Collaborative Chronic Care Models Improve Outcomes and Can be Framework for Integrated Care

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A new study finds that practices using Chronic Care Models (CCMs) see improvement in mental and physical outcomes for individuals with mental disorders. These results hold true across a variety of care settings, and the study found no differences in total health care costs between the CCM and comparison models. The study finds significant effects of the CCMs on depression, quality of life (both physical and mental), and social role function.  Therefore, CCMs are shown to improve outcomes without increases in total health care costs.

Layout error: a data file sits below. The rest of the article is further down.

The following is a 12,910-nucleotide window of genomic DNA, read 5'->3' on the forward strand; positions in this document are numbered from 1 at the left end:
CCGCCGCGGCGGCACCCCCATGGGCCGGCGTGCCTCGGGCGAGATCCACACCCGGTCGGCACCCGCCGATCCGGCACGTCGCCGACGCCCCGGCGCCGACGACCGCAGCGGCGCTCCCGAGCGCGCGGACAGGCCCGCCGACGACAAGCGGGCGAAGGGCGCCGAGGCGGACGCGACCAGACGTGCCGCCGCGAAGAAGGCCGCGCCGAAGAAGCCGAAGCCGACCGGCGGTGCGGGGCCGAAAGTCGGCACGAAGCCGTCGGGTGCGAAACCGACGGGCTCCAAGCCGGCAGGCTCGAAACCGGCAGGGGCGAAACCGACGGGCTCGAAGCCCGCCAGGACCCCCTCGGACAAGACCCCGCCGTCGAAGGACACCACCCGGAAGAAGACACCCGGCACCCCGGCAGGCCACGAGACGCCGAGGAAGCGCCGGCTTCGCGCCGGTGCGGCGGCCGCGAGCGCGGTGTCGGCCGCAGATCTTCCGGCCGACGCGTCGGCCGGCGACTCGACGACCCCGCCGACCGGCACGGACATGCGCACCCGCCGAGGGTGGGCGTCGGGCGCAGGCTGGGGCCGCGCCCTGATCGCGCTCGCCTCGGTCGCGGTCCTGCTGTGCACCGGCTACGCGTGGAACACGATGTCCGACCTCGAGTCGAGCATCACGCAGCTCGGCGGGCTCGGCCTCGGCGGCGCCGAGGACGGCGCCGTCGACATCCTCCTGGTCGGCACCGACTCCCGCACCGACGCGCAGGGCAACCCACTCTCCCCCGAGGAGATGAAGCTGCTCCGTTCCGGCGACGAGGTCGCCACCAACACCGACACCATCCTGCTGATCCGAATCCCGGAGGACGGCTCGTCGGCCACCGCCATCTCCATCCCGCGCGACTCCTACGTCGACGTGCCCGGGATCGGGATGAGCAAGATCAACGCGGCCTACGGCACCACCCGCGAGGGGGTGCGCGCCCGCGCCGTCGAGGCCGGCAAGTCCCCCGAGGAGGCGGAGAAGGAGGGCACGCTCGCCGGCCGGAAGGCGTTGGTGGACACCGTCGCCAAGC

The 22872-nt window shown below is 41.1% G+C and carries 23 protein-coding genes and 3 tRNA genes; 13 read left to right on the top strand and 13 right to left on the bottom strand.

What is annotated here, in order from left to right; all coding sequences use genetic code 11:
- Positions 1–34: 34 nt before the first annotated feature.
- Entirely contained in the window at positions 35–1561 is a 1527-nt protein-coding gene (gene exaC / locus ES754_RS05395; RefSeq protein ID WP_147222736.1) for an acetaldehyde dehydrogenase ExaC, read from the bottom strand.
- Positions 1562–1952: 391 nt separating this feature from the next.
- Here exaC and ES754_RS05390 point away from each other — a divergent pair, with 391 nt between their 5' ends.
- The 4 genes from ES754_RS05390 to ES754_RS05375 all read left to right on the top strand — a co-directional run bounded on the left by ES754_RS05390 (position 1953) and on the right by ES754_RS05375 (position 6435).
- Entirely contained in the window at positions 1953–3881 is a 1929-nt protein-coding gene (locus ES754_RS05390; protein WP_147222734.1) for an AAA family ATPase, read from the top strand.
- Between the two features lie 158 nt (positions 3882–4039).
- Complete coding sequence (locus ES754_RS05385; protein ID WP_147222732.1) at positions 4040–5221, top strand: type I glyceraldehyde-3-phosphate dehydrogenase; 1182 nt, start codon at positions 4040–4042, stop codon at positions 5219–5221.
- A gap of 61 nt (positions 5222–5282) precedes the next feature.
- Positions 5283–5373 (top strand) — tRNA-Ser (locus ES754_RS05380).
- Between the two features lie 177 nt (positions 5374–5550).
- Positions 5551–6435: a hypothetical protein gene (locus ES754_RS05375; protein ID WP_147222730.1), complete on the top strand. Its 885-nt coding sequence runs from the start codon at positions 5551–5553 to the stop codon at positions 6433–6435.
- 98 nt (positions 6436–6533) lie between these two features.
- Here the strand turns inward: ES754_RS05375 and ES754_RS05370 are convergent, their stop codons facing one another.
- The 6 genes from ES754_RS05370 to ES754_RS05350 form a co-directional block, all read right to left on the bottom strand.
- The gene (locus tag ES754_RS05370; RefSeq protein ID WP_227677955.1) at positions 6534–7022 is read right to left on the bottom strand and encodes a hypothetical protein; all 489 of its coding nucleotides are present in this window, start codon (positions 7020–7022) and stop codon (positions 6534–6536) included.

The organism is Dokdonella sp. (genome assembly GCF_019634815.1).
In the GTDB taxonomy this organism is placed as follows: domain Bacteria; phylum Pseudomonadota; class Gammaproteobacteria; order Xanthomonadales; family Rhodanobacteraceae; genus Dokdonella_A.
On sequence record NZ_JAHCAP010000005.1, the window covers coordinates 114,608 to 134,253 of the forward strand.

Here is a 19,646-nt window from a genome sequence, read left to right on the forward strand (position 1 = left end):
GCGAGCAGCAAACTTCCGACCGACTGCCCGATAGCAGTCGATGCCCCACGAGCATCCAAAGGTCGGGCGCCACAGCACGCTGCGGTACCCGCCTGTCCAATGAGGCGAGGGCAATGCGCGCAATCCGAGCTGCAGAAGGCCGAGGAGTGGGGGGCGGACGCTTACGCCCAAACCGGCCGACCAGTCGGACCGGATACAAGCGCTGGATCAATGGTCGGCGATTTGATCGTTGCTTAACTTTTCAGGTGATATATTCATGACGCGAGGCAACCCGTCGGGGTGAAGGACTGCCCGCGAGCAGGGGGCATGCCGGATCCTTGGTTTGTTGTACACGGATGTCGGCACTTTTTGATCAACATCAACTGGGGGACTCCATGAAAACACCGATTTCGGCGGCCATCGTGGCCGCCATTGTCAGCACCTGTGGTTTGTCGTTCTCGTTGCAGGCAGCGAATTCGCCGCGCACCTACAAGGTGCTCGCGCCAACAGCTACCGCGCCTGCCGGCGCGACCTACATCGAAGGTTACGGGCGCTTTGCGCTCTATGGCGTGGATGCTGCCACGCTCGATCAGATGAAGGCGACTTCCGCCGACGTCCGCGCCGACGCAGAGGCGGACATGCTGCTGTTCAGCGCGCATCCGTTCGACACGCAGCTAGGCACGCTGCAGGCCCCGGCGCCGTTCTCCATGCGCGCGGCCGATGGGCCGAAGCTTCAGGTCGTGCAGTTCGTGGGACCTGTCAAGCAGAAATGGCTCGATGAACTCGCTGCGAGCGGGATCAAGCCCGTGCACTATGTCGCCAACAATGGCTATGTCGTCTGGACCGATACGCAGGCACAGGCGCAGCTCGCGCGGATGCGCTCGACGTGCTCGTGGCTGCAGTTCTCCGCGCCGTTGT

Based on the potential presented in this study, Chronic Care Models can be used in conjunction with the patient-centered medical home model to improve care for patients while also avoiding increases in health care costs. These outcomes are seen across health care settings (primary, specialty, and behavioral health). This study gives evidence towards the case for providing integrated primary and behavioral health care in a variety of settings.

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Published in American Journal of Psychiatry, August 2012

Comparative Effectiveness of Collaborative Chronic Care Models for Mental Health Conditions Across Primary, Specialty, and Behavioral Health Care Settings: Systematic Review and Meta-Analysis

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